An installation of SharePoint 2010 contains many master pages. There are master pages that preserve backward compatibility for sites migrated from WSS 3.0 or MOSS 2007 including the old master page for Team sites, default.master, and master pages for application pages including simple.master and application.master.
There are also new master pages that support the new look and feel of SharePoint 2010. These are the v4 master pages and generally speaking, there is a v4 master page that corresponds to the old master pages. For example, v4.master is the replacement for default.master and simplev4.master is the replacement for simple.master.
Master Page Locations
You can find SharePoint’s various master pages in a few different locations depending on the master page and the context of its use. Within a SharePoint site, master pages are in a document library called the Master Page Gallery. The URL for this library relative to the Web’s URL is _catalogs/masterpage.
When you create a site, SharePoint provisions the appropriate master pages from the SharePoint root to the Master Page Gallery. The stock master pages that deploy to the Master Page Gallery from the SharePoint root are in Template\Global. However, there are additional master pages that support various application and administration pages that never deploy to a site located in Template\Layouts and in Template\Admin.
Often you can find additional custom master pages in the SharePoint root as part of features that deploy master pages via a Module feature element or as part of a custom site template.
Associating Master Pages with Content Pages
You can associate a master page with a content page in several ways. Some of these are dynamic and resolve at runtime to the SPWeb’s MasterUrl or CustomMasterUrl property, while others are static.
To create a dynamic association, use one of the following tokens as the value of the MasterPageFile attribute in the Page directive.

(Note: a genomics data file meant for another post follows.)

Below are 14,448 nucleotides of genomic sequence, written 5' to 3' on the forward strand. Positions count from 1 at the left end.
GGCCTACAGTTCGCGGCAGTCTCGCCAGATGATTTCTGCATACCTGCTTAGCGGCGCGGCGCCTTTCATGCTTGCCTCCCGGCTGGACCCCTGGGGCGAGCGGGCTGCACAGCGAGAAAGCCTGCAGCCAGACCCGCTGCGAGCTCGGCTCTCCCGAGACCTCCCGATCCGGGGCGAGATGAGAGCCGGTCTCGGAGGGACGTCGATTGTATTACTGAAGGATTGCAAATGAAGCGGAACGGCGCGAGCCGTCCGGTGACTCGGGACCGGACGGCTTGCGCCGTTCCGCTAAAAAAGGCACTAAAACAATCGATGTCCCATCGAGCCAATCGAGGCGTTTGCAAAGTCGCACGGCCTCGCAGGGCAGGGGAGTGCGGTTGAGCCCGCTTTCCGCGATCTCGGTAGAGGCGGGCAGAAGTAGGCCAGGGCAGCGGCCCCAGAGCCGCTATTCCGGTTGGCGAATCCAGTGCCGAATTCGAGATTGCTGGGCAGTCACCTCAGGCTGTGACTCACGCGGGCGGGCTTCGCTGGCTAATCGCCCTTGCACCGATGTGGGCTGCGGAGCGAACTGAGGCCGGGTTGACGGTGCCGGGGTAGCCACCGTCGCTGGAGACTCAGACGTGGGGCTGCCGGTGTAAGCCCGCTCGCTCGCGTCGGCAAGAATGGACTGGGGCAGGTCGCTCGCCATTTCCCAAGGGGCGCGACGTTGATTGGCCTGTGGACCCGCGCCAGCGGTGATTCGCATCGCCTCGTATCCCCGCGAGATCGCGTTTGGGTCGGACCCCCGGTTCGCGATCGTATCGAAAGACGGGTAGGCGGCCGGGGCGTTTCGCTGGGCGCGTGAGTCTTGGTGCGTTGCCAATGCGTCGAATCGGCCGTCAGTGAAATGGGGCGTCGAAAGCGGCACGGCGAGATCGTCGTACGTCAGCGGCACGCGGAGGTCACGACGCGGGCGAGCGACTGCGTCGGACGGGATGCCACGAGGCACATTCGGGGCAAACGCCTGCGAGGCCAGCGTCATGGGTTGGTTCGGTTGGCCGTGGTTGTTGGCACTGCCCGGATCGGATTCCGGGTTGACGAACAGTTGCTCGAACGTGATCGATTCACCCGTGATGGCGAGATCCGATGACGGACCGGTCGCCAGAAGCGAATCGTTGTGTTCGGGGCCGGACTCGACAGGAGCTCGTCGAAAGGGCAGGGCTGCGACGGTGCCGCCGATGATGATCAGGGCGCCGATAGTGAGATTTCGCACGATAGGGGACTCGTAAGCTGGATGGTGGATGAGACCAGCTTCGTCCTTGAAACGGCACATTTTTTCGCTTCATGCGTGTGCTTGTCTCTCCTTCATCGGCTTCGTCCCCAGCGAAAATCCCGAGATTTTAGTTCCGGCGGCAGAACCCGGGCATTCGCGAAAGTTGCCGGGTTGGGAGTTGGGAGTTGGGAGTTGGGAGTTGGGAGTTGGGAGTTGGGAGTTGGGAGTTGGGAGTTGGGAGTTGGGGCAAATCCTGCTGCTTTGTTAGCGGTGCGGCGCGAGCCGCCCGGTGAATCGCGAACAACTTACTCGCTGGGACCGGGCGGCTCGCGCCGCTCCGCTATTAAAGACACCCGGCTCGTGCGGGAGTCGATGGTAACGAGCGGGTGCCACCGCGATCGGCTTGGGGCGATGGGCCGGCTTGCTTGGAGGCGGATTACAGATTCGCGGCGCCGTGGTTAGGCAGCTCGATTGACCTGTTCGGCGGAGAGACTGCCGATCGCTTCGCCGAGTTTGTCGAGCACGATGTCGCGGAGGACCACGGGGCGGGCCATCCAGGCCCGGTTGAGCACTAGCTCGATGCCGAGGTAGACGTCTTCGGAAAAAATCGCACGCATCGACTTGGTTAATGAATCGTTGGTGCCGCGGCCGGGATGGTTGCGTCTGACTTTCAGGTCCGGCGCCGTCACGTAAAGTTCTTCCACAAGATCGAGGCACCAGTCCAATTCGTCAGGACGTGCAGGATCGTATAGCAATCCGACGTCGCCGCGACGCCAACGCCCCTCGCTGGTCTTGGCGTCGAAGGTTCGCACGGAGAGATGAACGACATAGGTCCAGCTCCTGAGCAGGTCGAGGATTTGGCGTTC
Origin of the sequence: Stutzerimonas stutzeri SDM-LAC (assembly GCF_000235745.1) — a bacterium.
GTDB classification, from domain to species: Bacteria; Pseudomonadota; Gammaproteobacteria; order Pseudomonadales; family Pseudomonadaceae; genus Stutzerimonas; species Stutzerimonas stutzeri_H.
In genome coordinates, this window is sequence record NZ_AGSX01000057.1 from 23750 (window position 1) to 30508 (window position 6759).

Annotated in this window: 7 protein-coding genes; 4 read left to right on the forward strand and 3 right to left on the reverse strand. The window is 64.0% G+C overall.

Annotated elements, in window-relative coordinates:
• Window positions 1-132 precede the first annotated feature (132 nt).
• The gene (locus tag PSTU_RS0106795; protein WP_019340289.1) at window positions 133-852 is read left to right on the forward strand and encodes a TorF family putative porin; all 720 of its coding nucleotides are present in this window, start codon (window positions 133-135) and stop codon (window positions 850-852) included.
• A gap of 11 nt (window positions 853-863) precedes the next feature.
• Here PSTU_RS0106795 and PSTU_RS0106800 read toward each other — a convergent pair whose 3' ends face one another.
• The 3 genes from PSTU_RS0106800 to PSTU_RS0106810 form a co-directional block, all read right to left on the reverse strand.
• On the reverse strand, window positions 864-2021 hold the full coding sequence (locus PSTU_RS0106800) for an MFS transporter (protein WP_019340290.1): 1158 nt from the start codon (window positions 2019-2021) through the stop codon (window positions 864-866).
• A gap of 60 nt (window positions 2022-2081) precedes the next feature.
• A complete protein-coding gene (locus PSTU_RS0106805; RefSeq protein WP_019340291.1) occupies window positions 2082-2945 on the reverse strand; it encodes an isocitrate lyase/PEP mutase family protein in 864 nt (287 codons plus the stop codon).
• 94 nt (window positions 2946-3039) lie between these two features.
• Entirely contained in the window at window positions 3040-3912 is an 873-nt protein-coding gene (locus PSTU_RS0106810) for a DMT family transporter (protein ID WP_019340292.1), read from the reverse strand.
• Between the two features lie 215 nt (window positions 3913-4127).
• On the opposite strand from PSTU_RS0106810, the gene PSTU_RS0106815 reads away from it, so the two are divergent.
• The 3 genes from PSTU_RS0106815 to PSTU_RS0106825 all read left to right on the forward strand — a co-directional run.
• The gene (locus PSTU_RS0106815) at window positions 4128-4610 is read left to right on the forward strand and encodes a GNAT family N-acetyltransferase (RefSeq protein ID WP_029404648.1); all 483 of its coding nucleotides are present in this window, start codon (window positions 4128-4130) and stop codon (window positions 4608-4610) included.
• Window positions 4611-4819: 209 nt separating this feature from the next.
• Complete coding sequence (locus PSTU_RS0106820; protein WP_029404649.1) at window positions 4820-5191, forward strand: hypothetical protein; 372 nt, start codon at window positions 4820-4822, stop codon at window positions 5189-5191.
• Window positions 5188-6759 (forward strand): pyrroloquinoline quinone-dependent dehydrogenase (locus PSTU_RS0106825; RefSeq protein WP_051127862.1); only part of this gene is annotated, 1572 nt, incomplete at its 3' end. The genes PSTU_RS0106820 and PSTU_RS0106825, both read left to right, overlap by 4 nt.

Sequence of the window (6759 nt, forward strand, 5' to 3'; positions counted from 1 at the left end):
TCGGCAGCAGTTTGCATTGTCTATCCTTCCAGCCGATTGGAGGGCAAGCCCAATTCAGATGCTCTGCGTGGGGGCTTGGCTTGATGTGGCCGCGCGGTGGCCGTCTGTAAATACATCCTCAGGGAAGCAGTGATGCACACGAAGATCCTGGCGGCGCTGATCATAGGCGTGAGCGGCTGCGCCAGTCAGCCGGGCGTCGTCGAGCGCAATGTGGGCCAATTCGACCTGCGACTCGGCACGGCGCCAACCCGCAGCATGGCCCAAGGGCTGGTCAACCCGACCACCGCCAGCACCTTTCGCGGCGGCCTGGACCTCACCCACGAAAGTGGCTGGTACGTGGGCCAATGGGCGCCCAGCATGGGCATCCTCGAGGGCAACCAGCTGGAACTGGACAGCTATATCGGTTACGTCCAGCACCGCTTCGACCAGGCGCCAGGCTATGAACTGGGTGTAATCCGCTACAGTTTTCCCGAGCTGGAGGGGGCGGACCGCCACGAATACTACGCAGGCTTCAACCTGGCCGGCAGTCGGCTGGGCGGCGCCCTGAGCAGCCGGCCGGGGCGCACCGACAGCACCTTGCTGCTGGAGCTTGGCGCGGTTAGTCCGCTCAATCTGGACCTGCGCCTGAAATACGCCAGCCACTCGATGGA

Figure below shows the ~masterurl/default.master token in action in SharePoint
Designer. In this case it resolves to /_catalogs/masterpage/v4.master, but you
could change the SPWeb.MasterUrl property; the master page would change
without modifying the content pages.
Alternatively, you can specify the exact master page you want your content page to use with one of the static tokens.
The page parsers interpret both sets of tokens at runtime, but it is also possible to control the selection of a master page dynamically with .NET code in a page’s OnPreInit method or by using an HttpModule.
This post is an excerpt from the online courseware for our Microsoft SharePoint 2010 for Developers course written by expert Doug Ware.
Doug Ware is a SharePoint expert and an instructor for many of our SharePoint 2007 and SharePoint 2010 courses. A Microsoft MVP several times over, Doug is the leader of the Atlanta .NET User Group, one of the largest user groups in the Southeast U.S., and is a frequent speaker at code camps and other events. In addition to teaching and writing about SharePoint, Doug stays active as a consultant and has helped numerous organizations implement and customize SharePoint.